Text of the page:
Are There Unsolvable FreeCell Games?
Whether you have played FreeCell solitaire before or are thinking about playing the enticing one-player computer card game soon, you may be wondering if the game could sometimes be unsolvable. So, let's find out whether that's the case or not.
What is FreeCell?
Microsoft has included a FreeCell solitaire computer card game with every release of its Windows operating system since 1995, so it's likely you know the game. FreeCell solitaire was created by a student called Paul Alfille in 1979. He created the computer program for the University of Illinois' PLATO educational computer system. The Windows 95 game, which was written by Jim Horne, became incredibly popular, and the Windows version of FreeCell continues to be popular today. Indeed, these days, there are also many websites where you can play the Freecell solitaire game.
So, is FreeCell unsolvable?
Whichever version of FreeCell solitaire you play, nearly every game is winnable. In fact, based on the deal numbering system that the majority of FreeCell games use, unsolvable games are about eight out of a million. So, the chances of coming across an unsolvable game are practically zilch. That differs from most solitaire card games, where the deals are much more likely to be unsolvable. Anyway, just because FreeCell solitaire games are almost always winnable, it doesn't mean you will win every game of course. That's down to your own skill and strategy; and a little luck. In fact, FreeCell is one of the most difficult versions of solitaire out there.
How do you play FreeCell?
FreeCell is played with a standard fifty-two card deck of playing cards. All of the cards are dealt face-up into eight columns, with each card slightly overlapping, so that you can see what all of the cards' suits and numbers are. The first four columns each contain seven cards while the other four each contain six. Above the tableau of columns are four free cells.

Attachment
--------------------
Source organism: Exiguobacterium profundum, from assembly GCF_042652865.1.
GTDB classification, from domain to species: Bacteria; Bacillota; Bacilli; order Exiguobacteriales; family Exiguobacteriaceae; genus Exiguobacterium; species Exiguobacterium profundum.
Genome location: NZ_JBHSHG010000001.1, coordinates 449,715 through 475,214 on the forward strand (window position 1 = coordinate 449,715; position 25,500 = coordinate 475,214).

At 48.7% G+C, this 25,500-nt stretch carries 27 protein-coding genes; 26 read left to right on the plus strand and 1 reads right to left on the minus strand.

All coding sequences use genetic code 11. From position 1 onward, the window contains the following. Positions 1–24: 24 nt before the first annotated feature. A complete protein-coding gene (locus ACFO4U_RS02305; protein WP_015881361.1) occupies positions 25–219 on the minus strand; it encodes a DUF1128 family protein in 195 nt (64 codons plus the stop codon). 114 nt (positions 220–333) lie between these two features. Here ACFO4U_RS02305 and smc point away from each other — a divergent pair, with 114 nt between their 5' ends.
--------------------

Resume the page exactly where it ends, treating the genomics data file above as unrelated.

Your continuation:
The object of the game is to remove all of the playing cards from the tableau into the four cells. You must place cards of the same suit in sequence, ranging from the low ace to the high king, into each of the four cells. You can move cards that are at the bottom of each column. You can place those bottom cards into the four cells, as long as they follow the previous card in the cell; such as placing a two-of-spades on an ace-of-spades, or you can move those cards onto other columns. You can only move a card onto another column if it alternates in color and descends in value. For instance, you could put a red ten on a black jack but not on a red jack or a black nine. Even though you need to get rid of cards by placing them on the free cell stacks, it can be strategically useful to hang onto some by leaving them where they are or moving them to other columns.
The fact that all of the playing cards are face-up allows for a much more strategic game compared to other versions of solitaire; and you might think being able to see the cards' numbers and suits would make the game easier, but you would be wrong!
If you manage to build suit sequences in each of the four free cells, you win the game. As mentioned above, it is almost impossible that you will face an unsolvable game of FreeCell, but you are sure to experience fun and frustration trying to win a game.